These recipes are great fast foods that use
fresh produce right out of the garden:
Summertime garden abundance ushers in a sense of irony for us hobby farmers: The time of year when we are up to our ears in fresh, tasty, nutritious produce is also the busiest season when our garden- and farm-chore lists run long.
To paraphrase Charles Dickens, summer oddly ranks the “best of times and worst of times” for farmers. We’re surrounded by fresh produce, but we don’t have time to cook it.
If you take the same approach to summer eating as you do in your garden—have a plan and be prepared—you can eat well all season long.
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Hobby Farm Home
Just as you plot in early spring how many rows of potatoes to plant, thoughtful planning for what you’re going to eat that day (and week) ensures healthier dining. Such planning doesn’t need to take much time or effort, yet it goes a long way to take advantage of peak summer flavors.
Need another reason to eat healthy during the busy growing season? Caring for your body enables you to keep up with the physical demands of farm life.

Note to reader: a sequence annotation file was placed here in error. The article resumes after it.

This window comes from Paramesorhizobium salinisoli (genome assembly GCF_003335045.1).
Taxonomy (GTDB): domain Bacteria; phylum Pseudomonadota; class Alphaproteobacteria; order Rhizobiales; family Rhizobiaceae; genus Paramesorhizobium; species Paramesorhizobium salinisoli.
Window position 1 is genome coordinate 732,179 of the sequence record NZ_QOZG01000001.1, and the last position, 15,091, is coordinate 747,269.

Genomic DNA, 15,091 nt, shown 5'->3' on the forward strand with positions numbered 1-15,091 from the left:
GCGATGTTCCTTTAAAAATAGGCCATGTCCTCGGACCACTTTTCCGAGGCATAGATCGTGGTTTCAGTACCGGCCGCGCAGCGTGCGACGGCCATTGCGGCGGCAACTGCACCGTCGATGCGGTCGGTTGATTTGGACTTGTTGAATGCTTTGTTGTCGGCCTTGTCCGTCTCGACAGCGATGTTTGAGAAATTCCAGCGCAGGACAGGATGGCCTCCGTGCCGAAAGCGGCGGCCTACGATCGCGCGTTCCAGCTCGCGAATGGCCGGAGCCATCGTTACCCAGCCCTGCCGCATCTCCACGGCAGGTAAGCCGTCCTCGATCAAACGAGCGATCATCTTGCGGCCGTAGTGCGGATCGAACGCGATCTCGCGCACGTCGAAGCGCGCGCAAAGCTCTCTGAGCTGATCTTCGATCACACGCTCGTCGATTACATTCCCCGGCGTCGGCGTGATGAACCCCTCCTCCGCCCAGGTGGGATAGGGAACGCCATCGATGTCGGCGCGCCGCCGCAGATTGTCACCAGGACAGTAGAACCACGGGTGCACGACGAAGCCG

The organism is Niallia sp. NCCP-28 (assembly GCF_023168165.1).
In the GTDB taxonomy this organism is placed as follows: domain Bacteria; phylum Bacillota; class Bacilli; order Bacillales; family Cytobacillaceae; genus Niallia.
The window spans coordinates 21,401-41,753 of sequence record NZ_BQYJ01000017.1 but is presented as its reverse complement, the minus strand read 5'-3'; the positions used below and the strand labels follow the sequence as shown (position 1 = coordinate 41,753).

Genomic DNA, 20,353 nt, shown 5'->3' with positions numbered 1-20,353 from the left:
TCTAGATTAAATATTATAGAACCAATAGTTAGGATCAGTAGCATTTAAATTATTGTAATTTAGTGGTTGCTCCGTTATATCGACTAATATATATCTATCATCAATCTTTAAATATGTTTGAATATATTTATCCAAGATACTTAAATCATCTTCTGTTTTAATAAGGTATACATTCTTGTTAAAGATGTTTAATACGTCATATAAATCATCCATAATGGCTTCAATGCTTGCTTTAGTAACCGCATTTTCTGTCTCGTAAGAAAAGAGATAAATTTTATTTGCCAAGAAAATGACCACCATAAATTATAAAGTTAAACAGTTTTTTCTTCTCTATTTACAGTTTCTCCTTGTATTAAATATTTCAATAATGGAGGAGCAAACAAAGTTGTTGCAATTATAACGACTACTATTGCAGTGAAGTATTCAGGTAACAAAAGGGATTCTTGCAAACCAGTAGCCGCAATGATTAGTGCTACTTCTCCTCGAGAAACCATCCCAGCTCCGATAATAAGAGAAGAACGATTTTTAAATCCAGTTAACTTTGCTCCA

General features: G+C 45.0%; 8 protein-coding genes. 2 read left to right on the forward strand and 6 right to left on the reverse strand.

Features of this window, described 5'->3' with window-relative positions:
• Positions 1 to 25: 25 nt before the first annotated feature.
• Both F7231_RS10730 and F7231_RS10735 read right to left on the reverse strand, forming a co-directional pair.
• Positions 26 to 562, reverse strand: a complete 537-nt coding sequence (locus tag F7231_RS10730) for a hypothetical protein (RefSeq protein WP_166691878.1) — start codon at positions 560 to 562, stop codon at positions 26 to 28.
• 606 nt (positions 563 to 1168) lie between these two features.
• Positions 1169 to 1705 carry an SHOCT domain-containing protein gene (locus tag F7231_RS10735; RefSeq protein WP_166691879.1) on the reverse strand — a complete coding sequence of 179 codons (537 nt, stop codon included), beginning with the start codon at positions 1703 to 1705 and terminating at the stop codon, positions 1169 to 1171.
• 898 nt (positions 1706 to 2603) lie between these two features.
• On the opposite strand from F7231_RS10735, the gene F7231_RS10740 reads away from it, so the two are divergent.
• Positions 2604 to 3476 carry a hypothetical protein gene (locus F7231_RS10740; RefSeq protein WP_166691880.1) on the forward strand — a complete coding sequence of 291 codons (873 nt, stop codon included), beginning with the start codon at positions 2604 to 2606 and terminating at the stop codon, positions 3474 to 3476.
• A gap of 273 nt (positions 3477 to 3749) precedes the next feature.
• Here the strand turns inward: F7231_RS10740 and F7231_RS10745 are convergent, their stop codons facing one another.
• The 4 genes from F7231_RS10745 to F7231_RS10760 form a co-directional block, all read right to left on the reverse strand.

“When summer chores peak in demand on one’s body, farmers need to prioritize taking care of themselves, particularly remembering to make healthy food choices,” advises Angie Tagtow, an environmental nutritionist based in Iowa and a leading advocate championing public access to fresh, affordable, sustainably raised food. “Develop an eating plan that works for you, keeping nourished while taking advantage of the healthy bounty in your garden.”
Take the Boy Scout approach to eating this season: Be prepared and have a plan. Here are some tips to get you started:
Eat Fresh and Simple
Identify what will be in abundance in the garden each week, and plan your main meals around those items. It sounds like basic advice, but this can be a key variable in eating healthy during the peak summer season.
“Fresh foods contain the highest nutrient value,” says Tagtow. “No matter what form of food preservation you use, from freezing to canning, nothing beats the nutritional power punch in local produce harvested from your own garden.” (Read other farmers’ tips about eating fresh foods.)
Sundays can be a good day to plot your fresh-eating plan for the week, taking advantage of the slower weekend before Monday’s busyness kicks in.
What will need harvesting and what are you in the mood to eat? Focus on showcasing the robust flavors of ripe produce, and you’ll find you don’t need to spend much time in the kitchen. Save the complicated casseroles and soufflés for the winter months when you have more time to relish something slow-simmering on the stove.